“We’re six months into our continuous improvement journey and, despite some early wins, have hit some major teething troubles. The problems began with our attempt to introduce a 5S campaign.
“We sat the guys down in their teams and spent days training them on the theory of sorting, sweeping, spic and span, sifting and sustain. We showed them the obvious benefits of a clean, ordered working environment on production speed and quality.
“The majority of our guys seemed very enthusiastic and eagerly agreed to kick things off by having a clean out of their garbage. The management team agreed to provide recycling bins and look favourably on requests for new racking and shelving where it could be demonstrated to have an obvious business benefit. We even offered to come and help repaint shabby areas of the factory floor.
“One of the production teams, in particular, leapt at the opportunity. A day later the shift leader, Steve, knocked on my door and had pages of designs and notes. Steve’s team had stayed late to work out a new floor plan. They had calculated a 20% reduction in muda by bringing some key components to a new lineside rack and were eager to smarten their manufacturing cell area up with a lick of paint.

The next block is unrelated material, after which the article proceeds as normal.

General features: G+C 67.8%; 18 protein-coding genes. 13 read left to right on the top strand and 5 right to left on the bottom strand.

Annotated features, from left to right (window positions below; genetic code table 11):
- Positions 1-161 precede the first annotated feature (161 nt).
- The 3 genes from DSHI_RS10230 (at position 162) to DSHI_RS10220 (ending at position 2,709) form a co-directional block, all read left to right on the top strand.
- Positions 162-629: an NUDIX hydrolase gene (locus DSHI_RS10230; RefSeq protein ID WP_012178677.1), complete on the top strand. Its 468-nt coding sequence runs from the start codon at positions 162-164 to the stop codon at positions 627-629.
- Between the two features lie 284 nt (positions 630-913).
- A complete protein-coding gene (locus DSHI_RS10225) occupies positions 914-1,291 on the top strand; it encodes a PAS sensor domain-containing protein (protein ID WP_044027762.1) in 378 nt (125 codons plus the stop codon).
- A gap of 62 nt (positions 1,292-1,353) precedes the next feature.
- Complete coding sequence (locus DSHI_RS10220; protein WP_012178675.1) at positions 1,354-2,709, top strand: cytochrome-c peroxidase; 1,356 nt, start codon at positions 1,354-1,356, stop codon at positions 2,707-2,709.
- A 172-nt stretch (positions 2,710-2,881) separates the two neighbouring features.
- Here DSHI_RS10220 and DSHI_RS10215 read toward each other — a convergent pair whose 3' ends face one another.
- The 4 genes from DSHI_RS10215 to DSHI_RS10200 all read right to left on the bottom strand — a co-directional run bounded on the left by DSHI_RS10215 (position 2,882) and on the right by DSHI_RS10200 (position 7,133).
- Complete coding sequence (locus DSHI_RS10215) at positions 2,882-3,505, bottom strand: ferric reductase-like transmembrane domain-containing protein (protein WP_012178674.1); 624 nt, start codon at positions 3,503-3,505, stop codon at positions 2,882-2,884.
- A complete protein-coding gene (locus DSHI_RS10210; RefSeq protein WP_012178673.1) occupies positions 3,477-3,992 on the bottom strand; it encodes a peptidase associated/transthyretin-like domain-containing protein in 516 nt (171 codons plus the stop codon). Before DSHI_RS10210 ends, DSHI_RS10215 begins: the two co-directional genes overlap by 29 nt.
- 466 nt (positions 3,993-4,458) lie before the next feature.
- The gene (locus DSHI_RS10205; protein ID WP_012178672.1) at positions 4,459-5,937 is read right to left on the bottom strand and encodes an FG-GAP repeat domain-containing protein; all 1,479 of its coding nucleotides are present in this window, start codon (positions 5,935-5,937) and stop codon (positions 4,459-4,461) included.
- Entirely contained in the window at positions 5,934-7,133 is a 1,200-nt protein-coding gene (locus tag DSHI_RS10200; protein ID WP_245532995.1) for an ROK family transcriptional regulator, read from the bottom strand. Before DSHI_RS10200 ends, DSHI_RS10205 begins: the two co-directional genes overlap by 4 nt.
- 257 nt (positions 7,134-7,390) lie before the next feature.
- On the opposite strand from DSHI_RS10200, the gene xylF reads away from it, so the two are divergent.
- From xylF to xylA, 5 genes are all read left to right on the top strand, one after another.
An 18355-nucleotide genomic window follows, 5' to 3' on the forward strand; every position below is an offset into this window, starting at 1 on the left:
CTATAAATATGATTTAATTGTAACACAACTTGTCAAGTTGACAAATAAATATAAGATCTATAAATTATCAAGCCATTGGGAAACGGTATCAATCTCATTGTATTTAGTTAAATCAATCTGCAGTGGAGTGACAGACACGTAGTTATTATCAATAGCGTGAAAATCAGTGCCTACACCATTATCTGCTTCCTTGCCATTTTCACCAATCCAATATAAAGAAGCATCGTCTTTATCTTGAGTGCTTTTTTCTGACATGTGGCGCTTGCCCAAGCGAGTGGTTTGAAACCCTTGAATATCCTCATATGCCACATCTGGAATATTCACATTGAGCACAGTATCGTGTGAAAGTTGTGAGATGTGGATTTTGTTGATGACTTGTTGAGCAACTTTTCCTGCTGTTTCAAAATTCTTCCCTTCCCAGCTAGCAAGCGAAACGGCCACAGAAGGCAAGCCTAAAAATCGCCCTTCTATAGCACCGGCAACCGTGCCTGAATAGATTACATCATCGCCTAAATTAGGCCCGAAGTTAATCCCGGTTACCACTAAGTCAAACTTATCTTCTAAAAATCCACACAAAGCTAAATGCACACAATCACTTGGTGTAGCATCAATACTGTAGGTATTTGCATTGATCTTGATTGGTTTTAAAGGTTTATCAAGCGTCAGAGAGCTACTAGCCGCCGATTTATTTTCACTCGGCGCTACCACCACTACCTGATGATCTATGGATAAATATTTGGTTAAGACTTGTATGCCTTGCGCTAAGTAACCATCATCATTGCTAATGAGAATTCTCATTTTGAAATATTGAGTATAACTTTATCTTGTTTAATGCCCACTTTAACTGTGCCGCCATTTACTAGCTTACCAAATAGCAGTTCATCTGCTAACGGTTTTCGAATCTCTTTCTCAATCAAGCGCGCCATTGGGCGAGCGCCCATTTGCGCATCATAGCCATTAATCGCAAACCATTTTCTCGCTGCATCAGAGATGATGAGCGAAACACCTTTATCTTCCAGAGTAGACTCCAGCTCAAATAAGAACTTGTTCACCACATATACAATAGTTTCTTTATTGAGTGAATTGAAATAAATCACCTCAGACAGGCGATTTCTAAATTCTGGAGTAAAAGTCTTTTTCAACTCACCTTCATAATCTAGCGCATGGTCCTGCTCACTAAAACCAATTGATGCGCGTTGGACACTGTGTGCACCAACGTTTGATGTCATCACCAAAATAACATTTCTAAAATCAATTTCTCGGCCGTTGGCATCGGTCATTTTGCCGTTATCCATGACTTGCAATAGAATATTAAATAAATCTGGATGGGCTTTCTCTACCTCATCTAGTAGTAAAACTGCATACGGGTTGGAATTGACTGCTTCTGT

“I was bowled over by Steve’s enthusiasm and didn’t hesitate to sign everything off. It all seemed to be going so well; Steve’s team wielded paintbrushes and screwdrivers and, within a few days, their area looked totally transformed. I had hoped this would lay down a marker to all the other shifts, but the reverse was true. I noticed Steve’s team were sitting in isolation from all the other guys in the staff canteen during shift breaks.
“Furthermore, we’ve become aware of graffiti in the factory toilets which reads: ‘G Shift [Steve’s] are a bunch of kiss arses’. I’m pretty sure I know who the ringleaders are, but how can I solve this without jeopardising our CI programme and further reinforcing Steve’s reputation as a management suck-up?”
To find out how this problem could be corrected, read Kevin Eyre’s answer on the Works Management site. You can also read Prof. Peter Hine’s blog on defining Continuous Improvement.